- Page 1 Asus My Cinema-U3000 Mini
- Page 2 Asus My Cinema-U3000 Mini
- Review Price: £37.99
A few months ago I did a round up of Digital TV Tuners that included the Asus U3000. This was quite a cool looking , but was marred by one crucial flaw – it didn’t work very well. As a result Asus UK was keen to get me to look at the My Cinema-U3000 Mini.
Rather than a fold out design of the U3000, the Mini is just a simple USB dongle sized design, complete with a detachable cap that just screams ‘lose me’. As the dongle is so small the TV aerial connection is miniature so an adaptor is supplied so you can hook up to a regular TV point. An external stand alone aerial is also supplied. This is on a long wire so you can place it in the optimum position to get a signal, and the aerial is hinged on its stand so you can angle it. However, the chances of getting a Freeview signal via this aerial where I was testing were virtually zero so I made do with using a roof aerial.
The dongle is white and looks quite smart, and features a grille at one end that lights up green when you get a signal. However, there’s no remote supplied, so you need to be close by to control it.
Once you’ve connected the dongle and installed the drivers you then have to install Asus MyDVD. This essentially just a rebranded version of Cyberlink’s PowerDVD – this is necessary as it installs an MPEG2 decoder so you can view the Freeview video stream. Also supplied is PowerDirector Pro DE, which is a basic video editing application, and also Media@Show SE, which is designed to create slideshows and presentations. Amazingly, your Windows desktop resolution needs to be set to 800 x 600 or 1,024 x 768 for this to even launch. I can’t see many people making much use of this software.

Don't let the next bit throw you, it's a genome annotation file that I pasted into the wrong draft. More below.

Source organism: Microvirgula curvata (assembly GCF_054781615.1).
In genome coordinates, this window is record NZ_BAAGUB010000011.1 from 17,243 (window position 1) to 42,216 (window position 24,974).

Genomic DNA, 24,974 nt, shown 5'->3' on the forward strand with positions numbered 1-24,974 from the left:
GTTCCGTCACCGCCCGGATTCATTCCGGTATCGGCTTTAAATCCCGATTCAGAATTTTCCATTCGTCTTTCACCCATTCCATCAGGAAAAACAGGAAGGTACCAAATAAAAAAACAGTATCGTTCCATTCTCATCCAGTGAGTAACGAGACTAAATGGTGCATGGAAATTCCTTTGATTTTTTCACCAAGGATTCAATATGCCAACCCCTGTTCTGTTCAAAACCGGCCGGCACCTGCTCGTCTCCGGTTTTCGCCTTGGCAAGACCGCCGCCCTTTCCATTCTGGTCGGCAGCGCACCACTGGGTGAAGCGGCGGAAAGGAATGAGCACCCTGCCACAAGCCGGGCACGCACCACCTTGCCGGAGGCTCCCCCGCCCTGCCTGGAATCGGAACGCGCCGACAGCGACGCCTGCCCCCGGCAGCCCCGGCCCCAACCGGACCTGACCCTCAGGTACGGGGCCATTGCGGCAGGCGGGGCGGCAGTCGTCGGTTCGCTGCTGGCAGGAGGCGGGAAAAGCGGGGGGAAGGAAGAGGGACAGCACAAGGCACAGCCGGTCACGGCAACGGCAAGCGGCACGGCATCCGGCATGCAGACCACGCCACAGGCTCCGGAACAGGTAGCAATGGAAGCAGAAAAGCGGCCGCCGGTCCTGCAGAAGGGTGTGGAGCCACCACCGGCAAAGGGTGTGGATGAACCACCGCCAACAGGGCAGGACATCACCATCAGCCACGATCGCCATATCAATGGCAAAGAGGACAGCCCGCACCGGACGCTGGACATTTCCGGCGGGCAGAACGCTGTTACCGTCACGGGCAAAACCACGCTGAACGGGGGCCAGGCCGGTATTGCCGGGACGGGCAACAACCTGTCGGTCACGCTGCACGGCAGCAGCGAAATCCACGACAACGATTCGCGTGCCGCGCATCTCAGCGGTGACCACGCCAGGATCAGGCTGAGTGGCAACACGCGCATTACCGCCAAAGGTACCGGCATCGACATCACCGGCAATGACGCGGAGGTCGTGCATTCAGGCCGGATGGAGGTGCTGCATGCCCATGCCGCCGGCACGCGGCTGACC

Unlike with the U3000 the U3000 Mini software has all the required serial numbers supplied so you can actually use the product – a real step up from the U3000 – well done Asus. However, the serial numbers are all printed on the CDs themselves, which means that you have to insert the disc, start the installation, remove the disc to enter the serial number and then reinsert the disc to carry on with the installation – which will then auto launch a second installation, which you then have to cancel. It would have been easier if the numbers were printed on the CD sleeves, but then you’d run the risk of losing the sleeves and installing the software in the future.
The Mini is compatible with Windows Media Center so if you’ve got that but don’t have a TV Tuner then this would be a easy way to add one. However, if you don’t have MCE then you’ll have to rely on the software supplied. The software you’ll be using then is Asus EzVCR – a truly inspirational title that makes great use of the English language.
After you’ve launched the software you need to scan the airwaves to pick up channels. By default it’s set to Taiwan, so you have to change it to your country. Scanning for channels took just under five minutes to complete, which wasn’t too bad.